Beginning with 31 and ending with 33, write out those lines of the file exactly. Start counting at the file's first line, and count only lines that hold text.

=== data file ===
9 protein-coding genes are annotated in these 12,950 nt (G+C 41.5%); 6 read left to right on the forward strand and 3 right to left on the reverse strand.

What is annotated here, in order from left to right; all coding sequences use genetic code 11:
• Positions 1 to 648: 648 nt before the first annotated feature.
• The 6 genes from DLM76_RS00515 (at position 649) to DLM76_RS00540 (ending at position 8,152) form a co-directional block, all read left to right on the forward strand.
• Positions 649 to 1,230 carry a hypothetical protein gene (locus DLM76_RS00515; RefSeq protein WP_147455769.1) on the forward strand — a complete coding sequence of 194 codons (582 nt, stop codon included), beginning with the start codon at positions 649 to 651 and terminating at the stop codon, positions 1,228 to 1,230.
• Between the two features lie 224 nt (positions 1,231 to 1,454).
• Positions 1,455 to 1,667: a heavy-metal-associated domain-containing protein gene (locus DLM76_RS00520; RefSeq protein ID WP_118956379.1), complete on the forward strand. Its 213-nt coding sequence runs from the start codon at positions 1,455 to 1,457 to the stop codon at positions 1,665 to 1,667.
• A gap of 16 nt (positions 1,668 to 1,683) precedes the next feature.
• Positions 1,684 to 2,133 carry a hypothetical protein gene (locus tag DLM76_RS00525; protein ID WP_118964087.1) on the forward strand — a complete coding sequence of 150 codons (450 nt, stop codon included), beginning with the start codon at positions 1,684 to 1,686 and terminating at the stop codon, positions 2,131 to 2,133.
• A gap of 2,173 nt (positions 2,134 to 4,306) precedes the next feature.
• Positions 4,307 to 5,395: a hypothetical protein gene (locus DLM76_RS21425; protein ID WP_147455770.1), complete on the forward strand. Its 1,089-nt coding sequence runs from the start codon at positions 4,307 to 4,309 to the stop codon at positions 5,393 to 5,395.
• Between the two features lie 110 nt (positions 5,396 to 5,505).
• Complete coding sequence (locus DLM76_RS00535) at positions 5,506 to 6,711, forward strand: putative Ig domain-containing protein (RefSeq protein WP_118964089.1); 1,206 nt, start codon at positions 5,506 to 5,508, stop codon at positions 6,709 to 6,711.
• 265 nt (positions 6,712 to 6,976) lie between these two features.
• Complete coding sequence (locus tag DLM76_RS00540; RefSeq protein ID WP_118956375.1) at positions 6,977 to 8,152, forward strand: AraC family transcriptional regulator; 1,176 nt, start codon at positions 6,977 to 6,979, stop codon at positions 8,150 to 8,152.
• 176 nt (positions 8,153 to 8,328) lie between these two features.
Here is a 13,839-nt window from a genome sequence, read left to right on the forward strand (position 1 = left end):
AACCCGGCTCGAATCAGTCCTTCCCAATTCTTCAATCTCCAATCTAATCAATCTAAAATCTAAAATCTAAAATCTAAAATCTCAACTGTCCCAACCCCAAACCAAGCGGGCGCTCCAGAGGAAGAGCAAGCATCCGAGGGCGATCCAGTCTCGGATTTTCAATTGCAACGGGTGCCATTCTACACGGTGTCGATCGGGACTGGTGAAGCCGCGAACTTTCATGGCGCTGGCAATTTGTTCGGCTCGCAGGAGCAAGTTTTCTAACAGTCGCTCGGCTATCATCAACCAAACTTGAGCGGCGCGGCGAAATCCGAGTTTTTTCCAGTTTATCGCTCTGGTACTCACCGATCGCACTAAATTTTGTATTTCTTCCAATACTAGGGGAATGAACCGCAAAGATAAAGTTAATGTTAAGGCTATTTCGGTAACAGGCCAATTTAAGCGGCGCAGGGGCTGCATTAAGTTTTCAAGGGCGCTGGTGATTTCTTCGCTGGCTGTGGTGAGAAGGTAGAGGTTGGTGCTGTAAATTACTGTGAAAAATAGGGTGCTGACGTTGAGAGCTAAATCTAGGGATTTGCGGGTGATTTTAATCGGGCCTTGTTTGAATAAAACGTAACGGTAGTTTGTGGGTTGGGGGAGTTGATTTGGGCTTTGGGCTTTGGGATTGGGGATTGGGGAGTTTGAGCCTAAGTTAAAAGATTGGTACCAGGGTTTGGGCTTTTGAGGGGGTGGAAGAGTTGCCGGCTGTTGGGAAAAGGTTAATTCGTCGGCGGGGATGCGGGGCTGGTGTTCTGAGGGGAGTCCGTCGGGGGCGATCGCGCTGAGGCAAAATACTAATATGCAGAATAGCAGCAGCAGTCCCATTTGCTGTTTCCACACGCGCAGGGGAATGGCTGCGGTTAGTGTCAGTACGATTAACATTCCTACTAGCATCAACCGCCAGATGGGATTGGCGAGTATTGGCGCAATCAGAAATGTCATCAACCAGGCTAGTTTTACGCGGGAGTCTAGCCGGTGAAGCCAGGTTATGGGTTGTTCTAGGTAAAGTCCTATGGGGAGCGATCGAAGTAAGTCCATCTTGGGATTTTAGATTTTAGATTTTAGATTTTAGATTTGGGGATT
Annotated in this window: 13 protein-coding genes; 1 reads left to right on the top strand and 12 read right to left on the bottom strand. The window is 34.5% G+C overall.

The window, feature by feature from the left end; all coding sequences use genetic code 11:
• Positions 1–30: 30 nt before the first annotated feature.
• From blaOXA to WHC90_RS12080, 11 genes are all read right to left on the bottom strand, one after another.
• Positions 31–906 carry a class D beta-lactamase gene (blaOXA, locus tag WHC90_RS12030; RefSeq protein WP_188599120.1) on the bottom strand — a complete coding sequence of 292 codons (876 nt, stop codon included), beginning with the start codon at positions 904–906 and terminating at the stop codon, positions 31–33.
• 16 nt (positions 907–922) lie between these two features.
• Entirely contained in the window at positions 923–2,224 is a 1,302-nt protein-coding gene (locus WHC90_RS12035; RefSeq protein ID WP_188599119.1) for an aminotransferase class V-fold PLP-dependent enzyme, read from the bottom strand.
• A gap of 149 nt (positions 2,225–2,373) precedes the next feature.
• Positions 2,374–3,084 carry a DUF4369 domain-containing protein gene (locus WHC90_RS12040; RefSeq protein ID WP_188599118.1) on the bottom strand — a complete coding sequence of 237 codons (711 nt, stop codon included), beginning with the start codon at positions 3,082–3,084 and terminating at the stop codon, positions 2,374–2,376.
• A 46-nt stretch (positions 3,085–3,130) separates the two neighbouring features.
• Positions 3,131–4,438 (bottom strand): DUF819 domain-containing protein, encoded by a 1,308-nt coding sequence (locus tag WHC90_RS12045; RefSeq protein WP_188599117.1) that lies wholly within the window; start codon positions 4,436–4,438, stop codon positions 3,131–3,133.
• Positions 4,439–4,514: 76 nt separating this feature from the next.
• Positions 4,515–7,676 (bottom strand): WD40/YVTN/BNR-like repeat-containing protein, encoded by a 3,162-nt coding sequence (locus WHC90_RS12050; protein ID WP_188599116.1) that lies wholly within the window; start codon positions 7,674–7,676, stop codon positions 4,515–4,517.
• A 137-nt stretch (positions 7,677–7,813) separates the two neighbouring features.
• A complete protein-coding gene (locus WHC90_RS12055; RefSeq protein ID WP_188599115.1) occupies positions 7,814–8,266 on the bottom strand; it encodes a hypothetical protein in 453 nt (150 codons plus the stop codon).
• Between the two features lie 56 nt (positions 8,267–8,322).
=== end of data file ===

• Positions 4,515–7,676 (bottom strand): WD40/YVTN/BNR-like repeat-containing protein, encoded by a 3,162-nt coding sequence (locus WHC90_RS12050; protein ID WP_188599116.1) that lies wholly within the window; start codon positions 7,674–7,676, stop codon positions 4,515–4,517.
• A 137-nt stretch (positions 7,677–7,813) separates the two neighbouring features.
• A complete protein-coding gene (locus WHC90_RS12055; RefSeq protein ID WP_188599115.1) occupies positions 7,814–8,266 on the bottom strand; it encodes a hypothetical protein in 453 nt (150 codons plus the stop codon).